The last part is simply a way to kick start the day on the best foot. They come to you and are greeted with a good morning and a smile. Plus, it provides a moment to observe if they have completed everything they need to do without the need for nagging or helicoptering.

Just like with a schedule, create another short and sweet chart for the end of the day tasks. A great idea to add is to pick out clothes for the next day, as well as gather everything you need (backpacks, homework, coats, shoes) and put them in a designated place for the morning.

3. Build your preparation stations

“By failing to prepare, you are preparing to fail.” ~Benjamin Franklin

One would be hard pressed to find a better application for this quote than back to school time.

We’ve all been there. Every family seems to have that one child who can’t find their shoe in the morning or can’t find a pencil at homework time. A simple task becomes a two hour event merely because of the hunt for missing items.

Imagine for a moment that you were asked to help build a house. You show up on site. You’re even on time.  You are ready to build! Suddenly, the boss turns to you and asks; where is your hammer? Where are your nails? Where is your level? You look at him dumbfounded… and empty handed.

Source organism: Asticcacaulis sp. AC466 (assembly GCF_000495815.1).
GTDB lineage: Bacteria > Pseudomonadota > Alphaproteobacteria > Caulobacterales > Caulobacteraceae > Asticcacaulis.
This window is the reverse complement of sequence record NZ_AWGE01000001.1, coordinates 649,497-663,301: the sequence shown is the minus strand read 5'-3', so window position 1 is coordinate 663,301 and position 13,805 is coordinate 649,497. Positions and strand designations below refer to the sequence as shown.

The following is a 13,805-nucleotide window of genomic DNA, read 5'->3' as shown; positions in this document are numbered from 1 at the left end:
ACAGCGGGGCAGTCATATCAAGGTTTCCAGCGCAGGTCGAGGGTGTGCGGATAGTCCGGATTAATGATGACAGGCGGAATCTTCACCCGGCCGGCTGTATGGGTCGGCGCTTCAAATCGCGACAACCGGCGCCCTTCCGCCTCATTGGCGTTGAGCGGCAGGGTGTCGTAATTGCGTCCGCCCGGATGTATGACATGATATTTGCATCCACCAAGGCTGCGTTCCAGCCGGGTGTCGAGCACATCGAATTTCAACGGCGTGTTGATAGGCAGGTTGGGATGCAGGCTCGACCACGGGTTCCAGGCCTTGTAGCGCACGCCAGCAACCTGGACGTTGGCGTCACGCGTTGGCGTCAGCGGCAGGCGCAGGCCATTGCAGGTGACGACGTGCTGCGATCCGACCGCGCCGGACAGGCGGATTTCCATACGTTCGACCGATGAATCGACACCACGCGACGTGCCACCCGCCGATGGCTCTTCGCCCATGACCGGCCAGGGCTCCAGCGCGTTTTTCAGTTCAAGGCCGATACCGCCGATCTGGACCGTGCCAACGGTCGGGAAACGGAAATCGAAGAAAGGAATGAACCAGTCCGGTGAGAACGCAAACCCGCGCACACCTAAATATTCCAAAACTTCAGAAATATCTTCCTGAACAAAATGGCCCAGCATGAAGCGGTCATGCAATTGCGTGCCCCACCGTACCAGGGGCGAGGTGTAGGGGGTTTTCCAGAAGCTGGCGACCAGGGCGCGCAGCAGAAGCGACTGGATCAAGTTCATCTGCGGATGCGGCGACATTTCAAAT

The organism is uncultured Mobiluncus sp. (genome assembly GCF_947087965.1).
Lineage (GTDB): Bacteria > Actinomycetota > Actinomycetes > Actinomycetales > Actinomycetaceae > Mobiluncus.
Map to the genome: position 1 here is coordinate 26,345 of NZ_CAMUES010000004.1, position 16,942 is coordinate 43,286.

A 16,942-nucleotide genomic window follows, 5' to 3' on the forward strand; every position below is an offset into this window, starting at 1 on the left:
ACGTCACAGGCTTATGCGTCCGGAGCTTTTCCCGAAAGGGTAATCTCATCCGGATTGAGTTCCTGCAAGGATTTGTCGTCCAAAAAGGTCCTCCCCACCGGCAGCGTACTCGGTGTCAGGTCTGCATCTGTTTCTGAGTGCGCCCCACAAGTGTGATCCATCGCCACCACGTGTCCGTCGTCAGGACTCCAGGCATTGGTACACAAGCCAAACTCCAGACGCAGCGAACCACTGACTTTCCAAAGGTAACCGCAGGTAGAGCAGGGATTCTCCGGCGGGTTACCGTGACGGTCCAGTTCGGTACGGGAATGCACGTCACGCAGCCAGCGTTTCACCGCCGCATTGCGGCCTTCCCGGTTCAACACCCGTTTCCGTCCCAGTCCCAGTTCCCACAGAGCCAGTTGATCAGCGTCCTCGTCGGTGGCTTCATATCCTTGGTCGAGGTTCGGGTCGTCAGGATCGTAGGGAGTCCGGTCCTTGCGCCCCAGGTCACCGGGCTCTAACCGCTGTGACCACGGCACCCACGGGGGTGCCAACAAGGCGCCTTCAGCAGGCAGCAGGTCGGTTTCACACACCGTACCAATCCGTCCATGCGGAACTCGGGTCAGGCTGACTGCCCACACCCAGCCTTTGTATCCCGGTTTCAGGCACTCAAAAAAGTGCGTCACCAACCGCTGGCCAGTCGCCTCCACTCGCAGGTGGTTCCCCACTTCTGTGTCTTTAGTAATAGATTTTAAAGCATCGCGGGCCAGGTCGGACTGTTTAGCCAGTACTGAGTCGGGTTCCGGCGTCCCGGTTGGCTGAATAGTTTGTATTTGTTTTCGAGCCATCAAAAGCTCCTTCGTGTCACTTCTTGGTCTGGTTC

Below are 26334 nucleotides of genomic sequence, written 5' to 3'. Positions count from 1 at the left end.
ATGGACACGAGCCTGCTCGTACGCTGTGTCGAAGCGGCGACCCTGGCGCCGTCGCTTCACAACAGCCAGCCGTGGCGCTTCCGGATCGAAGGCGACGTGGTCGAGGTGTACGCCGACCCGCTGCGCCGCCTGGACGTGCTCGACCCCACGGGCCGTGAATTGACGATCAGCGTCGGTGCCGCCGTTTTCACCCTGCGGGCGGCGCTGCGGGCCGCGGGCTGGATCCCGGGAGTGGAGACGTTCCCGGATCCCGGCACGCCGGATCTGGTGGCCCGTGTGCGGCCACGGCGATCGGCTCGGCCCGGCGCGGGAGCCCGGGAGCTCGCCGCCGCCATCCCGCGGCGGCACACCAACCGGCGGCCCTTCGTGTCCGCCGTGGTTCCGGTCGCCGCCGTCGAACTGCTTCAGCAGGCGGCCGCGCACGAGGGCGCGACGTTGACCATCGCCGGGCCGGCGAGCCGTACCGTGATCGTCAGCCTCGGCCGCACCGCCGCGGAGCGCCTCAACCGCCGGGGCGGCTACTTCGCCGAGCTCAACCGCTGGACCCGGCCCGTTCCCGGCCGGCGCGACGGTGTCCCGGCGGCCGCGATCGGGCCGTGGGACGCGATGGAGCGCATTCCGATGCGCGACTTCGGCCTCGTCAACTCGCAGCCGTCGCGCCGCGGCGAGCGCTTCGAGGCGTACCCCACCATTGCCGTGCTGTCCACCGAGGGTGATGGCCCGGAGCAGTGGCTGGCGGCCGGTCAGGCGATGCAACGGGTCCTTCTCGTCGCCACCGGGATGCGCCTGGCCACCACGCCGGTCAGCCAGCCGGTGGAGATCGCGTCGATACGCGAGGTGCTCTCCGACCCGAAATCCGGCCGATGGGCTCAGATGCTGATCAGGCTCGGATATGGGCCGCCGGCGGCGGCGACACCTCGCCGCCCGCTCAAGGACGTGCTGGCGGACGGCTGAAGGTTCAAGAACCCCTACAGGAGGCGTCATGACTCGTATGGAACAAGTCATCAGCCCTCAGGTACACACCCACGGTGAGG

“What do you mean you didn’t bring the tools required to get the job done,” he rants and raves while haphazardly tearing through every available space that a hammer, nails, or level could hide. Mumbling on under his breath, he grumbles about your lack of preparation while meticulously searching for the necessary items.

~How many times has a similar scene occurred in your home?

Don’t worry, we can’t actually hear your answers. You can admit it, we tend to do the exact same thing to our children.

No matter the child, or the circumstances, setting your household up for success will undoubtedly lead to success. In the off chance that it doesn’t, at least you can save some sanity along the way.

Set up “preparation stations” throughout your home that will support your back to school goals and routines. For example:

  • Create a homework station